What ever became of combustible water?

February 23, 2004

SANA’A, YEMEN – Canadians may fuss and fume from time to time over roads and traffic, but they know nothing — I mean nothing — about how truly horrendous the driving experience can be.

Don’t believe me? Come to Sana’a. In developing countries, if you don’t die from smoking, you go in a traffic accident.

Yemen’s cars seem to be mostly old white Toyotas held together with binder twine. Some drivers seem barely out of diapers, and even goats would have trouble navigating some of the rough mountain passes. It’s best not to open your eyes more than you have to.

During gridlock here in Sana’a, everyone leans on their horn until the guy in front of you turns six shades of blue and sticks his hand out the window, thumb touching his fingers. Freely translated, this means “%4&*!@#,” or, in other words, “please wait.”

And wait you do. In 30 years, Sana’a has grown from 50,000 people to about a million.

I worked for some time as a reporter in St. Thomas, living on Highway 4, a 15-minute bike ride, with the wind at my back, from the beach. It was a fine place to watch the sun rise.

It was 15 years ago this month that I started the newspaper game. And my first reporting assignment, green as Kermit, was to trot off and see a local inventor named Gary Sutherland.

A chemical engineer, Gary already held many patents. But one incredible day, he believed he’d discovered how to burn water as fuel.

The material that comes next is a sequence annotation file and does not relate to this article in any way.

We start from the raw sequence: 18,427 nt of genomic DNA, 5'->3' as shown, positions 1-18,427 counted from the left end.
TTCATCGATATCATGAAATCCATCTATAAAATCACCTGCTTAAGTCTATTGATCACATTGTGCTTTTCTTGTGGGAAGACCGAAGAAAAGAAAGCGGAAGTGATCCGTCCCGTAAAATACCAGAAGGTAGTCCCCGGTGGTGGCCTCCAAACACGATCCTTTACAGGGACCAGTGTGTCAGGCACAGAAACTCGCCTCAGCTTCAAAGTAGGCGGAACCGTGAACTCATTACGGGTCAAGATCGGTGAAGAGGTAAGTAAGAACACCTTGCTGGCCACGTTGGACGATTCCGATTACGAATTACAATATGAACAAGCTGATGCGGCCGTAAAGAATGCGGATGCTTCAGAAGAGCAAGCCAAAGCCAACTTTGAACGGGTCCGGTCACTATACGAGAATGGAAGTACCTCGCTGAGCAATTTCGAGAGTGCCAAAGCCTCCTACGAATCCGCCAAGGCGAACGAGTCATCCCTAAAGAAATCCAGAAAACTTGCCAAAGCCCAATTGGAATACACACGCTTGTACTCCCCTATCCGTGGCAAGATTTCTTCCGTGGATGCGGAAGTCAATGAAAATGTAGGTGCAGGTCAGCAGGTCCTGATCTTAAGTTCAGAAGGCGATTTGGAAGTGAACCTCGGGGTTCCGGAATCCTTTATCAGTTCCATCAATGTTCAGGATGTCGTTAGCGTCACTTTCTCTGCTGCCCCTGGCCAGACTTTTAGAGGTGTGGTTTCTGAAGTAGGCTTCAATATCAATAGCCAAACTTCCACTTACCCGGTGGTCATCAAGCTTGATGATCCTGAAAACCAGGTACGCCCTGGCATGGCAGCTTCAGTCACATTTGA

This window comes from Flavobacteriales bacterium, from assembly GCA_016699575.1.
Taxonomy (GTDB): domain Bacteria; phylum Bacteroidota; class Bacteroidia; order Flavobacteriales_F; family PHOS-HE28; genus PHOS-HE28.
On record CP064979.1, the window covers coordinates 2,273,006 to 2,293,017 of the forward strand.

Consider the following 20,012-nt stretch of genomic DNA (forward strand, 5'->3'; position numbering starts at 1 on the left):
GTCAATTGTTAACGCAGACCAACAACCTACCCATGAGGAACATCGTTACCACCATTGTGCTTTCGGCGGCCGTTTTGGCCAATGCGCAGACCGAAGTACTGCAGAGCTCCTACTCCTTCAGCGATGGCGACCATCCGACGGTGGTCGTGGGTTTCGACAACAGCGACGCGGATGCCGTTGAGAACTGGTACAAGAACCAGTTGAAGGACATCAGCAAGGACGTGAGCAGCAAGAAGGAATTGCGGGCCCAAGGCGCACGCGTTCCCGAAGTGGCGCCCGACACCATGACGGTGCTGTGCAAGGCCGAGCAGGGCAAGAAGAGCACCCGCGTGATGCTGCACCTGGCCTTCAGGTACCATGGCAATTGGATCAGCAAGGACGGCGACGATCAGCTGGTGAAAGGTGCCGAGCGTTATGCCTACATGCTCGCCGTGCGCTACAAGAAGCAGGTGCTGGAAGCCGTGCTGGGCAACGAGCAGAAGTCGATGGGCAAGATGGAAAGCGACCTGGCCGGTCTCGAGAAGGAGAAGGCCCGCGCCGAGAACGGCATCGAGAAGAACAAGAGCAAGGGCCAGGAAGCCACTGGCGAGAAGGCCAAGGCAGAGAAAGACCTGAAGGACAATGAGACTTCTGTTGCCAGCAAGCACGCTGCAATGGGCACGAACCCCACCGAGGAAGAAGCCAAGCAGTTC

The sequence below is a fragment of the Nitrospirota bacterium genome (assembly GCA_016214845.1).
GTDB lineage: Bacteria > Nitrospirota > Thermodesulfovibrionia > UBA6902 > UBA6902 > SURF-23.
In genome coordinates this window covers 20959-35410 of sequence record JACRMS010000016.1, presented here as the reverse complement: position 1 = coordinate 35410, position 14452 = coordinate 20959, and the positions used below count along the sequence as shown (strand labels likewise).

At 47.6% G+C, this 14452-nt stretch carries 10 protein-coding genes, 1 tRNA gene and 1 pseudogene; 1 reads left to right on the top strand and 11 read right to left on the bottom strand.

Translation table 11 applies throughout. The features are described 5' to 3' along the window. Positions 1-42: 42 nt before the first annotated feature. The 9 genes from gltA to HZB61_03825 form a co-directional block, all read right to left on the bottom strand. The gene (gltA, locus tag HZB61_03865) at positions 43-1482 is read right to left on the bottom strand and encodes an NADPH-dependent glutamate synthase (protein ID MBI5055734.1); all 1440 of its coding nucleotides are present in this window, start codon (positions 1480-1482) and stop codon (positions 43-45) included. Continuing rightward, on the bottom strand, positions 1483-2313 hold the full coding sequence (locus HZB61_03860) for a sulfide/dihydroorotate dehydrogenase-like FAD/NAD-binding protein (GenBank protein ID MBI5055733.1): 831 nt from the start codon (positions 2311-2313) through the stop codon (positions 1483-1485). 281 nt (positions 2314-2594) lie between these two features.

Gary had patiently tried to find a safe chemical that would break water into its base elements of oxygen and hydrogen, both of which are combustible. Going through the periodic table, one day he finally found the magic combination.

“I phoned (wife) Mary and cried like a baby,” he told me. “I found it. I found it.”

Gary, who lived in a stately home on that road to the beach, tried to convince folks he was of sound mind. He looked for ways to market his product, Aquaburn.

It put him on the speaking circuit. And it convinced me that this journalism thing would be a blast. My first story: Water burns. My next: global hunger is solved. Ah, the Pulitzer.

Think of the impact. That hungry furnace? Just add water. Poor fuel mileage on that SUV? Who cares? Add water. And so long Saudi Arabia: Canada, owner of a fifth of the earth’s fresh water, becomes the planet’s new fuel mecca.

We’d have everyone over the barrel. And we could fill it with our deep surplus of you-know-what.

So, since good dreams never die, after fully ingesting that ample dose of Sana’a smoke, I thought of Gary Sutherland. I had kept in touch with him and his wife for some time but then he died, taking his secret, whatever it was, with him. Where are you, Gary? We need you more than ever.

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February 23, 2004 • Posted in ,
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